Centre for Civil Society (CCS), India’s leading think-tank advocating ease of doing business for the bottom of pyramid entrepreneurs, secured a big win for street vendors through injustice – its public interest law initiative.
Every month, hundreds of street vendors get challenged by MCD officials and saddled with huge penalties imposed by the Magistrates ranging from sums 1000 percent – 3000 percent higher than the legally specified limit in the Delhi Municipal Corporation Act 1957. The constant harassment of street vendors even registered ones, and their treatment as squatters and encroachers is the negligence of the law by the very lawmakers meant to uphold it under the Street Vendors (Protection of Livelihood and regulations of street vending) Act 2014. Samjad v. SDMC is one such case. Gautam Nagar vendors Samjad, Amjad and Kameshwar were imposed with a fine of Rs 1000 by Mr. Siba Prasad Dey, the Municipal Magistrate (MM) of South Delhi Municipal Corporation. The fine, imposed under section 357 (for the accumulation of filth/rubbish) and section 397 (nuisance) of the DMC Act, was charged without giving them an opportunity to contest. Further, a fine of Rs 1000 is uncalled for as the DMC Act allows a maximum penalty Rs. 50 under these sections.
Wanting to contest the fine, the Vendors approached injustice for representation. Mr. Dey refused to entertain any plea and insisted on payment of Rs 1000 as fine. Advocate Prashant Narang, Lead-injustice and counsel for vendors, asked the Municipal Magistrate for a copy of the order imposing the fine which was refused as well.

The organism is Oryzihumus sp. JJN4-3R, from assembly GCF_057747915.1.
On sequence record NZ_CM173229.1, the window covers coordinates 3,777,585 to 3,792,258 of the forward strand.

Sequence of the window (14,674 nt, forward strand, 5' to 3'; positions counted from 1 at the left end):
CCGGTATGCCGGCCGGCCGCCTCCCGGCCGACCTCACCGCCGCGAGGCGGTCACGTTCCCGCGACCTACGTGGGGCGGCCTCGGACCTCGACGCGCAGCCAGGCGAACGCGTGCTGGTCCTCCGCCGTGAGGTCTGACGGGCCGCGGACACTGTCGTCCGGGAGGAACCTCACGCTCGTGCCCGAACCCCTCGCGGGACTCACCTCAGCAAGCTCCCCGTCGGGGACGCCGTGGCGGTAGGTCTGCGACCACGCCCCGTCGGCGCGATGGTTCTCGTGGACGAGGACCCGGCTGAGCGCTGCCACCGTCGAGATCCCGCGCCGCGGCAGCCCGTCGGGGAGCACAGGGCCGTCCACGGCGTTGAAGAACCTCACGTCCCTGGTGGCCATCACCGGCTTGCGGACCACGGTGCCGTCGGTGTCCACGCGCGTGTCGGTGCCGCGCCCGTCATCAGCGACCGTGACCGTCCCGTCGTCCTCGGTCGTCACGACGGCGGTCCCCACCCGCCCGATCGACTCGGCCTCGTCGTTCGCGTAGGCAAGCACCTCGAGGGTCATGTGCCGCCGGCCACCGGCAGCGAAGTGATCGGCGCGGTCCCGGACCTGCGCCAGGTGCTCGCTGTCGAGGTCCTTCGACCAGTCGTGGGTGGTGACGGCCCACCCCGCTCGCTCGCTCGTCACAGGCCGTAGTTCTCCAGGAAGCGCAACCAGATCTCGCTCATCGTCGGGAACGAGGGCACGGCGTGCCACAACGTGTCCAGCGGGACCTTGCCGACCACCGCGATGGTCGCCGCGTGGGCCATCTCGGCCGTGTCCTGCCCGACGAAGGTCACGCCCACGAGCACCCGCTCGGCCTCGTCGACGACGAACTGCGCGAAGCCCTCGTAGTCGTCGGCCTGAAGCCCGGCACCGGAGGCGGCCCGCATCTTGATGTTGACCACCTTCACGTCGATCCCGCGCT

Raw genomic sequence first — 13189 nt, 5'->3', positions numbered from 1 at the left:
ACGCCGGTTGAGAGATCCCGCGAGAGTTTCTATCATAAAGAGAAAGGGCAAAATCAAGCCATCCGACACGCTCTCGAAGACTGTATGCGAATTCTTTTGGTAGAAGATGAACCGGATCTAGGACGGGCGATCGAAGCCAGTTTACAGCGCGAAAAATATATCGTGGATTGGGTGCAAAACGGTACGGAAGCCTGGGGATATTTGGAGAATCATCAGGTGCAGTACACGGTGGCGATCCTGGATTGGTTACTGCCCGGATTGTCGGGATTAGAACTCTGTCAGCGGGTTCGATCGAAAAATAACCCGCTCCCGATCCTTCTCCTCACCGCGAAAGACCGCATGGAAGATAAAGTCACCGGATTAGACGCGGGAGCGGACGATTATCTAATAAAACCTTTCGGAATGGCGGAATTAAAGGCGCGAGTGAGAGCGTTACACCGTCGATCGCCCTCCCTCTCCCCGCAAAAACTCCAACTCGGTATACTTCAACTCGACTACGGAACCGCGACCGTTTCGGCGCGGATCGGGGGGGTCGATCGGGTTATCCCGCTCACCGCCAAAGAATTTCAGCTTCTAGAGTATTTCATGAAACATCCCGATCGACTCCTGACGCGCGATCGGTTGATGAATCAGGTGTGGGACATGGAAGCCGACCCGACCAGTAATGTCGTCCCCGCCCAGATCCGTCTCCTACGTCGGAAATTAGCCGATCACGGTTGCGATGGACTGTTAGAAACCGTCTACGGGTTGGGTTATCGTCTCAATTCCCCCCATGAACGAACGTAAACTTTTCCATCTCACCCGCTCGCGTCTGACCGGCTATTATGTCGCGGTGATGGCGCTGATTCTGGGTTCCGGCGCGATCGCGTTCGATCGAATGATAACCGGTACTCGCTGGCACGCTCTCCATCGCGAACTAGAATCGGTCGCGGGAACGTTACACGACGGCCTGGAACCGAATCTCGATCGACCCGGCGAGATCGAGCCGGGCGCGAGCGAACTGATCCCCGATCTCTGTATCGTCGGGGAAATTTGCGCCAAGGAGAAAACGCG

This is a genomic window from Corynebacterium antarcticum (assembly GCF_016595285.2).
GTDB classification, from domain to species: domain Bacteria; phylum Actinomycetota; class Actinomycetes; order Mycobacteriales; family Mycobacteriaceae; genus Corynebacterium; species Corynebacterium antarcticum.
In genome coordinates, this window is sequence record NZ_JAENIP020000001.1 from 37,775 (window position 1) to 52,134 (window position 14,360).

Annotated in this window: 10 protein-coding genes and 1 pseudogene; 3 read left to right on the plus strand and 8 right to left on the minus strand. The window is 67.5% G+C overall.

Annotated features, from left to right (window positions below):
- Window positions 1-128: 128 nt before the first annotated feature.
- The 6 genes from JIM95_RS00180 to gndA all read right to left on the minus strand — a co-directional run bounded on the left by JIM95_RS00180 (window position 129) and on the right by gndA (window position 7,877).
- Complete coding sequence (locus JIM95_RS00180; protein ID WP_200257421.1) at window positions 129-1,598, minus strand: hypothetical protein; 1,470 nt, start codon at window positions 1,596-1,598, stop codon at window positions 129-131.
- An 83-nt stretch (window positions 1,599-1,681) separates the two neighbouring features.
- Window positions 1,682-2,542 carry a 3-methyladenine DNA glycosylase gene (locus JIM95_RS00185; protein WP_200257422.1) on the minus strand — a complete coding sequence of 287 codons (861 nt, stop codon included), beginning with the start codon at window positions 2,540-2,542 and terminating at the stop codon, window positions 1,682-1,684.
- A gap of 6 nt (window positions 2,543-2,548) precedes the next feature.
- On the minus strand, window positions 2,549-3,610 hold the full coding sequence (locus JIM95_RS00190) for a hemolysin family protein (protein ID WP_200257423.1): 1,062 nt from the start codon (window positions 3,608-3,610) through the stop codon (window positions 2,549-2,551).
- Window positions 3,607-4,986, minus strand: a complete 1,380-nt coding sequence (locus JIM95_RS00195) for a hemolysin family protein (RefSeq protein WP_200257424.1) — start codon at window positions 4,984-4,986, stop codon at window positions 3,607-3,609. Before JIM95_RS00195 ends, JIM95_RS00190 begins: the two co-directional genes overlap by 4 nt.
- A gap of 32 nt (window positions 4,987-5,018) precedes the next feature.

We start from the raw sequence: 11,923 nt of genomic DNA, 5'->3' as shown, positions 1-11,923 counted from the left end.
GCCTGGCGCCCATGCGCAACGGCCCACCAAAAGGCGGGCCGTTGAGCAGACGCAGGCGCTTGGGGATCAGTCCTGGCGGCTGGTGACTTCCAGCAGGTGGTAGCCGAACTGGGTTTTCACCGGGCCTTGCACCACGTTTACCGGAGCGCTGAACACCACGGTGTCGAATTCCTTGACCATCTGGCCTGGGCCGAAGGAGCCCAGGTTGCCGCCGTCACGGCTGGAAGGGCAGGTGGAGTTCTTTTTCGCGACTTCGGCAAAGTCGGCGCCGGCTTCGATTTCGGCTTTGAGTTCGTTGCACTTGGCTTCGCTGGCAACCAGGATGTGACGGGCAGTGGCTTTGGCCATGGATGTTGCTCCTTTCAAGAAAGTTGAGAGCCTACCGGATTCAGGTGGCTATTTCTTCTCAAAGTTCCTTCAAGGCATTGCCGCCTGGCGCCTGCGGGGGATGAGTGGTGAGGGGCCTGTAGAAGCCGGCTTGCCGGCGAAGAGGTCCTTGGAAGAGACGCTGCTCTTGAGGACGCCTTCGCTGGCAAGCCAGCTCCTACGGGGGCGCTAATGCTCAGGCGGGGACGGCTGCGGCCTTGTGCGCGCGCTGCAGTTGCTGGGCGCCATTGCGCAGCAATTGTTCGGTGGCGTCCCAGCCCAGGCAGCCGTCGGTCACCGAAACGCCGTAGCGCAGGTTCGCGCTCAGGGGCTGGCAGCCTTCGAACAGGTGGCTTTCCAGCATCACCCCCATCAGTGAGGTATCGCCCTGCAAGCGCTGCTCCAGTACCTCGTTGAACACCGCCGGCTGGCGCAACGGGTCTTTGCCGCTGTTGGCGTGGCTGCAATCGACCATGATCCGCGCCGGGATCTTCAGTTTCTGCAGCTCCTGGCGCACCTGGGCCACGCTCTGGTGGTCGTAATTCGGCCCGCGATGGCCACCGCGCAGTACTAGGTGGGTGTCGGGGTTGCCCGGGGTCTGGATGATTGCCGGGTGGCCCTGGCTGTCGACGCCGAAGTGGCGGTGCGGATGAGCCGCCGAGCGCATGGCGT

Consequently, Advocate Narang filed an appeal before Ms. Sunena Sharma, Additional Session Judge (ASJ), Saket Court challenging the judgment. On 26 August, she heard the appeal and called for trial court records and was presented with the records on 28 August. Records showed that the vendors had not signed “pleaded guilty” whereas the Magistrate assumed so. The record also sought to justify Rs 1000 by adding another legal provision and a penalty of Rs 900 that was not part of the challan.
Moving swiftly, ASJ set aside the order and sent the case back to the Municipal Magistrate for deciding afresh. She observed that another section cannot be added post facto and the penalty for section 357 and 397 cannot exceed Rs 50 each. “Today was a win for us as the ASJ emphasized that the penalty should not exceed Rs 50 and revoked the original fine of Rs 1000. Most vendors, in absence of legal aid, give in to these ad-hoc challans unwillingly. Today we are a step closer to establishing the rule of law, “said Advocate Prashant Narang.
Elated at this verdict, Samjad also lauded the ASJ office for granting major relief and reinstating his faith in law and order system. “It’s a great day for us. After feeling vilified for so many years by the authorities, we feel vindicated today” – he remarked.
About the Centre for Civil Society:
Centre for Civil Society advances social change through public policy. Our work in education, livelihood, and policy training promotes choice and accountability across the private and public sectors. To translate policy into practice, we engage with policy and opinion leaders through research, pilot projects, and advocacy. We are India’s leading liberal think tank, ranked 80 worldwide by the annual study conducted by the Think Tanks and Civil Society Program at the University of Pennsylvania.